A fragrance can be pleasant or unpleasant, complicated or not. The more complicated a scent, the more nuanced it is, the more ingredients of high quality were used to make it. For me, it is a relatively simple matter to judge the complexity of a perfume, but it can be difficult to decide whether I like it or not.
Euphoria is one of the most popular scents on the market. This is surprising, because although the fragrance can be seen as a fruity floral, it differs leagues from the average in this category. This scent is very strong! Its potency is such that even a tiny spritz gives a dense, heady scent. Unfortunately, I had an initial association with a strong-smelling old lady for its cloying quality. Euphoria smells interesting, but with what populates the general market it’s almost astonishing to find it successful. I’m glad for it, as it is a quality product, even though personally I find it too heady. The scent is a woody floral aroma upon drydown – an allure perhaps worth waiting for through the almost sickening floral sweetness. Dry pomegranate introduces the fragrance with a sweet, exotic note, which I sense is ruined and quickly by the overpowering heady orchid that tries to usurp the fruit. The resulting concoction can be nauseating. On the verge of the drydown, once pomegranate had aired out and the orchid softened, mahogany and amber show through. At this stage, Euphoria finally becomes wearable. It is definitely a winter and autumn fragrance or for a night event, lasting 10 hours and leaving a trail withing arm’s length of the user.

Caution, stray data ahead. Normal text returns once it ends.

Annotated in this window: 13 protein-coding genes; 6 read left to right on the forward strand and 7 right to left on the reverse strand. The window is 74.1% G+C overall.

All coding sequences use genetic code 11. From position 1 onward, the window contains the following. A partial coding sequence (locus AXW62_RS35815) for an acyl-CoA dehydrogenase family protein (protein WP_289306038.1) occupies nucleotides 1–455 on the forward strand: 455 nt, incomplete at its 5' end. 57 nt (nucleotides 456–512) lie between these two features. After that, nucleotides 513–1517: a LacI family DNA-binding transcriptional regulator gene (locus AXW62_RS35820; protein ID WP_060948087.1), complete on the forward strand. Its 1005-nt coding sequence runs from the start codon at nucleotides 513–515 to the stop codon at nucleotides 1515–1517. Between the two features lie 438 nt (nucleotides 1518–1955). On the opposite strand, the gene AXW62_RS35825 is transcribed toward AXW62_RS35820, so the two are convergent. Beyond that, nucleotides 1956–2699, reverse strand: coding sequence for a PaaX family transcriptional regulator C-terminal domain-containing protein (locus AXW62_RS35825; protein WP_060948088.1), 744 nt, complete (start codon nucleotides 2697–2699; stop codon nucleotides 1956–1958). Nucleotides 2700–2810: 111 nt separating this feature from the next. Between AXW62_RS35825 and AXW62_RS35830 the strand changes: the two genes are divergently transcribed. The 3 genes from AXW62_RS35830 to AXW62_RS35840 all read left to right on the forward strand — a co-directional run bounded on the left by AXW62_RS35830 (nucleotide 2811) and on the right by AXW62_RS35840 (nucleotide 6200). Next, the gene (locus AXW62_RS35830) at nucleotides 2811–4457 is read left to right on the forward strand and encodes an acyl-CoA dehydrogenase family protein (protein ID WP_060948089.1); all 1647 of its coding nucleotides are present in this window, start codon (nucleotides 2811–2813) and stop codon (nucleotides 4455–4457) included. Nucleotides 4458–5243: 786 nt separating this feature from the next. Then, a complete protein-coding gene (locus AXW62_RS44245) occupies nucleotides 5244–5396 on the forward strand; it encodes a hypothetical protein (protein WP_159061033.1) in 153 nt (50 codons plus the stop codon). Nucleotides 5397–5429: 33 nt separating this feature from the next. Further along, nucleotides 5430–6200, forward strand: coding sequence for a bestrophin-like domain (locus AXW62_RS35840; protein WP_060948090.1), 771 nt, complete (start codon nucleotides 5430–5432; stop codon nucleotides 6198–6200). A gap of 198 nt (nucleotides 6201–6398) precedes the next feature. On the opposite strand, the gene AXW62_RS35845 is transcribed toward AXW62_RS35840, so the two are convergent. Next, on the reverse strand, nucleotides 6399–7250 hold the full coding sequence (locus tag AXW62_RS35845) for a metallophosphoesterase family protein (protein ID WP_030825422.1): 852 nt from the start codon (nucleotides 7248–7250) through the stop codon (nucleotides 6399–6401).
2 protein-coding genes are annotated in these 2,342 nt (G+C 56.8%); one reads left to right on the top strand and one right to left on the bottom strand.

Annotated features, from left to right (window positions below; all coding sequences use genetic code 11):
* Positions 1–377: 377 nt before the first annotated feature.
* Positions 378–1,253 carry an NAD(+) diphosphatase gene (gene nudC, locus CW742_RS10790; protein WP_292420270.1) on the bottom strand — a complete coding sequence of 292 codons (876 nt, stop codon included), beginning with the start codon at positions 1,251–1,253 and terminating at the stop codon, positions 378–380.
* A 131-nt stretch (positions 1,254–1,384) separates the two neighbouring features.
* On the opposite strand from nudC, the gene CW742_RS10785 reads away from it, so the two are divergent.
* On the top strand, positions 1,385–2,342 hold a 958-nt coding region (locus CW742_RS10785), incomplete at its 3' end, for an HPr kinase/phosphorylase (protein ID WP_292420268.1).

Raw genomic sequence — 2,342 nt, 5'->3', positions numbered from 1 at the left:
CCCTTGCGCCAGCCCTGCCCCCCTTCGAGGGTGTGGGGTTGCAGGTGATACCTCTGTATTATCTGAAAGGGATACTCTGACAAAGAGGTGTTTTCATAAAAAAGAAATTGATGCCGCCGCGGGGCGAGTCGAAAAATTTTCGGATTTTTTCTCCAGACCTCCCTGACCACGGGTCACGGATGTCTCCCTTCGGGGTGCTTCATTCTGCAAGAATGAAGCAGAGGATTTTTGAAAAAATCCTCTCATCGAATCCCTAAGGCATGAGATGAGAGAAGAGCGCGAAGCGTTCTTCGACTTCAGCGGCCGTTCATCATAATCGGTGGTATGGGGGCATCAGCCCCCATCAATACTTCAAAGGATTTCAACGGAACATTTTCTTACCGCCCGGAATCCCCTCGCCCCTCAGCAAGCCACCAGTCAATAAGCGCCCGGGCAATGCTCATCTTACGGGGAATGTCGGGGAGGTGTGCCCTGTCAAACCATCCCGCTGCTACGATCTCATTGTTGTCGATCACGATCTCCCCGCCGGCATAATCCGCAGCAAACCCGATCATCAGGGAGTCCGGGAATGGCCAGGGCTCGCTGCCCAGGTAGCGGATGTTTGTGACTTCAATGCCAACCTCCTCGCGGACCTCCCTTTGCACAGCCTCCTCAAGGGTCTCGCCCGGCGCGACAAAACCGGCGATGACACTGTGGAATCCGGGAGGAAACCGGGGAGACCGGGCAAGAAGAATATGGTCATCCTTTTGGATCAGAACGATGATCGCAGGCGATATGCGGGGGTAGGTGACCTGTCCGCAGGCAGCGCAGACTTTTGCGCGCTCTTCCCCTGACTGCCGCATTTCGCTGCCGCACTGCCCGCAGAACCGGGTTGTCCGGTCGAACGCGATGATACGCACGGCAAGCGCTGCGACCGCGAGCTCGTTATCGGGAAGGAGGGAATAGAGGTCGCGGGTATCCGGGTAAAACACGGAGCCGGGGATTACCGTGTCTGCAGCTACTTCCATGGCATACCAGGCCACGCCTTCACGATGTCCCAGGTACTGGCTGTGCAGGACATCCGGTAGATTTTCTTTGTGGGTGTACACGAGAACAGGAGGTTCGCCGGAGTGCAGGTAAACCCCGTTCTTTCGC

Calvin Klein’s Euphoria is a complicated, nuanced, quality fragrance that tells a grueling story for too long before coming to the happy and pleasant-smelling end. The degree of enjoyment of its narrative will greatly influence the perception of the perfume.